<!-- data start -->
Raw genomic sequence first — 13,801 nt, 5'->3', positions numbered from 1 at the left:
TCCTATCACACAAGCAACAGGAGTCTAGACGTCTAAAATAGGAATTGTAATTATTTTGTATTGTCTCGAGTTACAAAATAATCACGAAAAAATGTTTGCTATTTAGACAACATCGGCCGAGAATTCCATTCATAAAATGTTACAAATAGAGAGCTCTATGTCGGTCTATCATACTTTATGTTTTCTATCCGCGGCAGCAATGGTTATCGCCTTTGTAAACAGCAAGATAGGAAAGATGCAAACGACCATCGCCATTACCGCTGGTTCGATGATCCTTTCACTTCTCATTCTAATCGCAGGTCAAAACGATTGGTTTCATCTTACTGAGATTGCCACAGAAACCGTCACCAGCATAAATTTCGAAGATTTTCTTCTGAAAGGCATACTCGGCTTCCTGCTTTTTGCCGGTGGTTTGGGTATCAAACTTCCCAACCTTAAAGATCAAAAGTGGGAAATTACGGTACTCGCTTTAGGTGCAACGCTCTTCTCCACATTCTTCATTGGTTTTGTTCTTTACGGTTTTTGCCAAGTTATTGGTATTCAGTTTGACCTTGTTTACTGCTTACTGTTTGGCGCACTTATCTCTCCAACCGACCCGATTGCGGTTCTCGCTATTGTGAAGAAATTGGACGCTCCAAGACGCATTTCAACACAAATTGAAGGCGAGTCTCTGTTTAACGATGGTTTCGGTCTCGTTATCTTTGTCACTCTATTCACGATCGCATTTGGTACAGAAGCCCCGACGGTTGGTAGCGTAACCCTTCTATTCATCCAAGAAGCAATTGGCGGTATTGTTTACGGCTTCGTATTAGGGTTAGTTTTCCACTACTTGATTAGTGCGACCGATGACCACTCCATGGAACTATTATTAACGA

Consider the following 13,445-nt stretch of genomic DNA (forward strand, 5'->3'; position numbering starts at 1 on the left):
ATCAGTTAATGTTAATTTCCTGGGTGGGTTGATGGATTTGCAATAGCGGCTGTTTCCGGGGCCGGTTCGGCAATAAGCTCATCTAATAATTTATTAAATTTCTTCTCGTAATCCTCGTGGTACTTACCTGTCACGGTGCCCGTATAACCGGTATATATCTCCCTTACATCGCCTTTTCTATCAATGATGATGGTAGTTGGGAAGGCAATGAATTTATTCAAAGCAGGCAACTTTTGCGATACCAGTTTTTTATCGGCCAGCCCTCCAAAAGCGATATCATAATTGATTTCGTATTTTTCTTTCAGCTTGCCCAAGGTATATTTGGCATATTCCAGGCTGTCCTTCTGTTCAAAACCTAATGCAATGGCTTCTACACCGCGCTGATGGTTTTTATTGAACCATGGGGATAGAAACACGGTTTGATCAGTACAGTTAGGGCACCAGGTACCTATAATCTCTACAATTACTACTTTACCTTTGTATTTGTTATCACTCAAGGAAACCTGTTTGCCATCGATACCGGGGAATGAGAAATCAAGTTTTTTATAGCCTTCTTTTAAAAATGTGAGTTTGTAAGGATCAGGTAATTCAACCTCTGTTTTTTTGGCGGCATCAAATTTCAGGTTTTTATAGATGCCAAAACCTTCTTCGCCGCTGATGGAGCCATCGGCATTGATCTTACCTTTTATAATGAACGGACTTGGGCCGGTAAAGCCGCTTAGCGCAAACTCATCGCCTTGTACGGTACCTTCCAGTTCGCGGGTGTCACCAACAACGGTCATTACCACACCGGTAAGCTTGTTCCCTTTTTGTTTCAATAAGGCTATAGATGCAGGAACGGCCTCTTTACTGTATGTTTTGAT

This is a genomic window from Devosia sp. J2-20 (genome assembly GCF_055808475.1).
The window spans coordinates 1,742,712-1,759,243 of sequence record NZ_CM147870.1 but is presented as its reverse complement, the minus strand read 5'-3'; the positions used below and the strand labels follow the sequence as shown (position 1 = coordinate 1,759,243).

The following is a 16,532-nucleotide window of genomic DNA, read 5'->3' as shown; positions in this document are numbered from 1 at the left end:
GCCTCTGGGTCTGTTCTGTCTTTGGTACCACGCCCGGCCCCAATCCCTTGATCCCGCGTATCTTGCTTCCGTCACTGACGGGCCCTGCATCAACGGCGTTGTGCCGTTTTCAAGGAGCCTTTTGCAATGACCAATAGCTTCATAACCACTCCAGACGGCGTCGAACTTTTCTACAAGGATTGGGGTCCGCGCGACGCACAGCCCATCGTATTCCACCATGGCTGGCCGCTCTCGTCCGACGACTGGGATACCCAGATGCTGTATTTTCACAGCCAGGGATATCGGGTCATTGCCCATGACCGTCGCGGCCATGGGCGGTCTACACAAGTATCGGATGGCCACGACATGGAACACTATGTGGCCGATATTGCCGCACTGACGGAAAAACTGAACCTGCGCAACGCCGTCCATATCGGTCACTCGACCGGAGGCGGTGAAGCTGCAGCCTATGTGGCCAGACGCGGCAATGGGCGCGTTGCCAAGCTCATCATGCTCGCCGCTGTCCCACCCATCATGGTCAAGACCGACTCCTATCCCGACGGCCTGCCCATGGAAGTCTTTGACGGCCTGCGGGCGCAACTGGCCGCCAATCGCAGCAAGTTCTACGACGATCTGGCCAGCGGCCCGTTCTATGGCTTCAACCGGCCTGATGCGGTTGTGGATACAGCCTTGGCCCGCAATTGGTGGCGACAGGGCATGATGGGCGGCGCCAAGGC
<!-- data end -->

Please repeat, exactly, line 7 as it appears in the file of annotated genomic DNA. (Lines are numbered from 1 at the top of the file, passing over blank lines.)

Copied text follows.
The following is a 16,532-nucleotide window of genomic DNA, read 5'->3' as shown; positions in this document are numbered from 1 at the left end: